Housing for the poor? Negotiated housing policy
Official discussion and negotiation on housing policy in South Africa was closed in 1994 with the launch of the new Housing White Paper. Contradictions in this policy between housing procedure and delivery target have limited its relevance to the poorest sector in society. The paper shows how these tensions between product and process are an outcome of negotiated policy-making, in which the attempt was to combine the dominant position of the private sector for the commodi"cation of housing, with people-centred housing procedures advocated by the democratic movement. In the second term of ANC government, the housing ministry, aware of some of the limitations of its policy, stated its intention to review the housing policy. This has led to renewed discussion. The paper traces shifts and continuities in recent positions on housing in South Africa. It traces their emergence from within the democratic movement including labour and community or civic organisation, the more recent Homeless People's Federation/People's Dialogue alliance, and the private sector with its in#uential Urban Foundation and subsequent policy research institutes. The paper argues that shifts in housing "nance have largely ignored the needs of the poorest sector in society. Further, the inadequately integrated location of subsidised development for the poorest remains unchallenged. The perception of local government merely as implementer in a centralised programme limits the ability to address local realities, also imposing bureaucratic constraints on community-based construction. In addition, an evasive discourse on squatting does not lend itself to the formulation of mechanism of intervention oriented around the needs of the poor. These limitations in addressing poverty through housing policy should inform future research on shelter in South Africa. 2001 Elsevier Science Ltd. All rights reserved.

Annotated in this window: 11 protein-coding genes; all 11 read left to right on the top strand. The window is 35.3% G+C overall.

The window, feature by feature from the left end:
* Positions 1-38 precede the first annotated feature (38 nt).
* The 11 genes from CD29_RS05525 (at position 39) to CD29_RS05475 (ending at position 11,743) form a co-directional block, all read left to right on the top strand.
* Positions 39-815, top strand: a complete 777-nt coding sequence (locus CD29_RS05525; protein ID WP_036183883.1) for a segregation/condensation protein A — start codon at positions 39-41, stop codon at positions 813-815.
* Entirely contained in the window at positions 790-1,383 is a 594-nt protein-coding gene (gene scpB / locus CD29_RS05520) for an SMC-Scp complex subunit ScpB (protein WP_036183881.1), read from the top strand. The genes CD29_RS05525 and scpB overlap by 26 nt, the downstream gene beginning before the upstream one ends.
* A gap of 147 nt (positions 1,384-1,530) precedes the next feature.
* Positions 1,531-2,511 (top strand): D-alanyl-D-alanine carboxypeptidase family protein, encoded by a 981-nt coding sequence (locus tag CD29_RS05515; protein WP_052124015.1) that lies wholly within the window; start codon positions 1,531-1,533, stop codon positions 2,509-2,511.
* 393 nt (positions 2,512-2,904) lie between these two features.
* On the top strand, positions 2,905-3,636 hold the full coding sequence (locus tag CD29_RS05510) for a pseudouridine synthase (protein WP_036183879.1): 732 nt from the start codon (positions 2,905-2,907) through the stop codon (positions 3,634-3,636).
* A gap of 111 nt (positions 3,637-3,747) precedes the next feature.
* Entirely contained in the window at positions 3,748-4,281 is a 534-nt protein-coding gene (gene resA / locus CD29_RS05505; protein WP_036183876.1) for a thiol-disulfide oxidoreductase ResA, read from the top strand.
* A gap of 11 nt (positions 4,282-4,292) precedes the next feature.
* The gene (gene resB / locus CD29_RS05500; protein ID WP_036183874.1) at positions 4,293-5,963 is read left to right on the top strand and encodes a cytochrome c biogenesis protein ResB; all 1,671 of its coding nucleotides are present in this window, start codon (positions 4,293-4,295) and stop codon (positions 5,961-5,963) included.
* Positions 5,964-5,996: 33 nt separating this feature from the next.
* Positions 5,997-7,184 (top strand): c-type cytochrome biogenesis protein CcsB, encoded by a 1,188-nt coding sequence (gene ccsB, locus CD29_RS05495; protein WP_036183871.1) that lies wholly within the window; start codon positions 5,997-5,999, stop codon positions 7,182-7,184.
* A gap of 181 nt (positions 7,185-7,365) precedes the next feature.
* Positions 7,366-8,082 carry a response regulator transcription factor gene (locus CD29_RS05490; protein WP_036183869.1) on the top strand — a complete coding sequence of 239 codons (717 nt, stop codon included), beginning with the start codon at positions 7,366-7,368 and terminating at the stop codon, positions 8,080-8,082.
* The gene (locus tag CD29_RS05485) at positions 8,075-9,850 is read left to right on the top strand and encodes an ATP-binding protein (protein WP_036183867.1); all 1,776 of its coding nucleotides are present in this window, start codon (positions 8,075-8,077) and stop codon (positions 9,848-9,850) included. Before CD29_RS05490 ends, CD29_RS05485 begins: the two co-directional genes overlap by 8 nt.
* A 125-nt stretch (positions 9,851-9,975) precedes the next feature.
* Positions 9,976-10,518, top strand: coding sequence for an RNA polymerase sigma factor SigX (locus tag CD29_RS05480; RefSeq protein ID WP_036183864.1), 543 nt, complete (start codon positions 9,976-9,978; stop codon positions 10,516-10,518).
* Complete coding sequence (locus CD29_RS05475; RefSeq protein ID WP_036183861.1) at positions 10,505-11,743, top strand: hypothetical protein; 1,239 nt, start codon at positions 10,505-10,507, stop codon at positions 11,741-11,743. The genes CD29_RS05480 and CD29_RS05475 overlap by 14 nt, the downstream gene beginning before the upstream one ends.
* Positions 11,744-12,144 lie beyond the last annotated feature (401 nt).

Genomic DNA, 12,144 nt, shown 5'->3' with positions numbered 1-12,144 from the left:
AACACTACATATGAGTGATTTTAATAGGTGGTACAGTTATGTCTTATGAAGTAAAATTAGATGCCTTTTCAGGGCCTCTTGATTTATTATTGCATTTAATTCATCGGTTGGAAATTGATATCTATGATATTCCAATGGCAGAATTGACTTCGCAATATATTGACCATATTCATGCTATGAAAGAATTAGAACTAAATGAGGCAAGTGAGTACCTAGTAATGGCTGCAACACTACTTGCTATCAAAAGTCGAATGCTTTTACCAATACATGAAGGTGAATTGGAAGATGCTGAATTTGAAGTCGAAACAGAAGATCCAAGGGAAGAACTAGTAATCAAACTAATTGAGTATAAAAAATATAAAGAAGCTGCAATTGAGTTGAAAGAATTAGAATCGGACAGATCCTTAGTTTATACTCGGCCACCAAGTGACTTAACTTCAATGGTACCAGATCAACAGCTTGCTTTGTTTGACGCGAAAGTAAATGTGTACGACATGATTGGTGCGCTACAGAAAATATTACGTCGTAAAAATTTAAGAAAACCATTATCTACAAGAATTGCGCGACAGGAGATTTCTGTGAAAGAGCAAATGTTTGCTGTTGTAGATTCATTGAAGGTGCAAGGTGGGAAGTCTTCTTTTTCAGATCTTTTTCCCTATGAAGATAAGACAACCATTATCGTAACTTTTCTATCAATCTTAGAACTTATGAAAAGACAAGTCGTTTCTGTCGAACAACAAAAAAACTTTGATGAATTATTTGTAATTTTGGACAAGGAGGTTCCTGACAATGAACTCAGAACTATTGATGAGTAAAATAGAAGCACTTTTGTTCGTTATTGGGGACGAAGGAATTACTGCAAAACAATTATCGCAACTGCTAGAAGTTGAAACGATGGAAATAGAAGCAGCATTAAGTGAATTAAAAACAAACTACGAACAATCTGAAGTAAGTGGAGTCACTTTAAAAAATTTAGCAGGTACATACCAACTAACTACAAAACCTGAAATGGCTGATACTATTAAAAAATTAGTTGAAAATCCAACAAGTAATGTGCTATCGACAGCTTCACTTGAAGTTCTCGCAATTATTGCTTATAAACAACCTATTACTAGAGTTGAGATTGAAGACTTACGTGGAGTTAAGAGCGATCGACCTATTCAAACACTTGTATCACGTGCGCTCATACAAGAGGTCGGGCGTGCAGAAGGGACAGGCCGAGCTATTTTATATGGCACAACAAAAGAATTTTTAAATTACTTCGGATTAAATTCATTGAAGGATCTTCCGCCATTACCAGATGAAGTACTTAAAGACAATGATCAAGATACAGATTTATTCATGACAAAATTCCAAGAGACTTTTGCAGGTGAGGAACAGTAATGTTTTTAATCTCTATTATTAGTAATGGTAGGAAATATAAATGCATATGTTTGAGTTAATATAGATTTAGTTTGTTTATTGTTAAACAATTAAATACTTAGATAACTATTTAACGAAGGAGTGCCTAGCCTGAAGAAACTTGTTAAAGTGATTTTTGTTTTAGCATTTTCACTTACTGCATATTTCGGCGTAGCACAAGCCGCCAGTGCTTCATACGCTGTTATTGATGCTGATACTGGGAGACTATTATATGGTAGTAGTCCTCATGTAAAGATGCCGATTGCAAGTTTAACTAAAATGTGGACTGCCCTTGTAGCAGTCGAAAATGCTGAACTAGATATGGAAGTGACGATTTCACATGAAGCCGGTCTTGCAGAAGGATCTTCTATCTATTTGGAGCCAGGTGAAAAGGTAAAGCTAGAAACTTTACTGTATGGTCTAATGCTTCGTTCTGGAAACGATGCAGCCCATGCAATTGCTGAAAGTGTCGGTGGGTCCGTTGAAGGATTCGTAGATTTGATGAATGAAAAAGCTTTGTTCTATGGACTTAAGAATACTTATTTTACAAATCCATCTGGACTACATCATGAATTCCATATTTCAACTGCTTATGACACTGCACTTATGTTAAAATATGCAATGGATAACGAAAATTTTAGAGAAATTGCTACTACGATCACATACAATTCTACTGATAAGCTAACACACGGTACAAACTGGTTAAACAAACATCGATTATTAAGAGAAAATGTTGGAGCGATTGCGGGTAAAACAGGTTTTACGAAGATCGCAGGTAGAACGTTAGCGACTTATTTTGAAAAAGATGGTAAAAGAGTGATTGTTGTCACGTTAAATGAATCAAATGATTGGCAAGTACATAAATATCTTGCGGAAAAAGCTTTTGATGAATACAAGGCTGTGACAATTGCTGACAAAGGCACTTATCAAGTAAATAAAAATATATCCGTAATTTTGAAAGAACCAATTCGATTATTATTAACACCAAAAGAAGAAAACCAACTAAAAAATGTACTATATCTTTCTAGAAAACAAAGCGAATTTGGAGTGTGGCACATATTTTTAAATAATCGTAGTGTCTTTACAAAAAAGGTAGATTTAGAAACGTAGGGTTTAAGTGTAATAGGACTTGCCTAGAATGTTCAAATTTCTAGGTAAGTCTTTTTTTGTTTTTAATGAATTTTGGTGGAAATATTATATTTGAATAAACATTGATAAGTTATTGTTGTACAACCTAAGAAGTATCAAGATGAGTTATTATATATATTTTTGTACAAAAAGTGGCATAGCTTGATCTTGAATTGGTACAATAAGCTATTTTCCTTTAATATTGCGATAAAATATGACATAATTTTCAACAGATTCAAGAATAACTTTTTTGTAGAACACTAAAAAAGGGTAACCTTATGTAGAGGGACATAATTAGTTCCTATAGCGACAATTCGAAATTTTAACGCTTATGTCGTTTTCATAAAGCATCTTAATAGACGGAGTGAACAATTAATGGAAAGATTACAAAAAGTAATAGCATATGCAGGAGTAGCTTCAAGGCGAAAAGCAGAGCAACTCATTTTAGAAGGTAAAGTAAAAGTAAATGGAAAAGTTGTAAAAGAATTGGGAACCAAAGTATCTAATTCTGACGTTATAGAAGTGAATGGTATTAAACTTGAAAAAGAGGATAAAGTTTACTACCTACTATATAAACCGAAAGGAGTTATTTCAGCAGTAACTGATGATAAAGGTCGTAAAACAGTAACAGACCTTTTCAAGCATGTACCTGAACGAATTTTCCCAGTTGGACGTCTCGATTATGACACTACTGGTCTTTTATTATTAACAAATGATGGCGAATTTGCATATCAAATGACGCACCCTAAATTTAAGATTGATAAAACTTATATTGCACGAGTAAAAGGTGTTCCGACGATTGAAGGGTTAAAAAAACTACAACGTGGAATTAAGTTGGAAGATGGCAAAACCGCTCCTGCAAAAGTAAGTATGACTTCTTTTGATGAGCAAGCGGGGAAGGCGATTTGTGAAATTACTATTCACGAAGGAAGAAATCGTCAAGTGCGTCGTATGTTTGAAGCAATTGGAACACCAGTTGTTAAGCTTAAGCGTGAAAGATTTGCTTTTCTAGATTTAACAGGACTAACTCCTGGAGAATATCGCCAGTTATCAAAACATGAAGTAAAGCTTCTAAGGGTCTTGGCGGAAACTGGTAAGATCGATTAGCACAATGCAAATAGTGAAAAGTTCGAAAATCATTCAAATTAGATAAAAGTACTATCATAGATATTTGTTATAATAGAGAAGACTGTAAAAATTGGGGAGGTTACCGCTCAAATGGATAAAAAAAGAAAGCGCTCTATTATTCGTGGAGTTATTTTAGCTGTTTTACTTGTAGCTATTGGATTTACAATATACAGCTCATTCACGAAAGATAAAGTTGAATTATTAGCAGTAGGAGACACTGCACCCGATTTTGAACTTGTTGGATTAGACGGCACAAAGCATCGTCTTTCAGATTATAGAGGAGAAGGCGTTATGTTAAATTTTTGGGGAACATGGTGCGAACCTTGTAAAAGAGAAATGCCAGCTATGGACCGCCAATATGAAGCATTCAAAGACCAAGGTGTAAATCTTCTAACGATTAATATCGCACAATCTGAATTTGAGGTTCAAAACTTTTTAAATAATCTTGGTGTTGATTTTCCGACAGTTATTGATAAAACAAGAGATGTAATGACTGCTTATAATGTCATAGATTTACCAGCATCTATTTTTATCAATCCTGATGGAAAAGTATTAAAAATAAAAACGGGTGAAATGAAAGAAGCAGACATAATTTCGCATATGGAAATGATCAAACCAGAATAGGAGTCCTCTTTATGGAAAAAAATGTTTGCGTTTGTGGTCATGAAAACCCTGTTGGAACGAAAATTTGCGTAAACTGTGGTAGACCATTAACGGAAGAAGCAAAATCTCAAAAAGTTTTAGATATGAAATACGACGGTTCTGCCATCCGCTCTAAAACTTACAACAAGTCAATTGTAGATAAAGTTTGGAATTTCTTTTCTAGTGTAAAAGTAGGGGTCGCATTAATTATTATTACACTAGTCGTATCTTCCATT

Housing Policy South Africa, Housing White Paper South Africa
Huchzermeyer, Marie. 2001. Housing for the poor? Negotiated housing policy. Habitat International vol.25 p303-331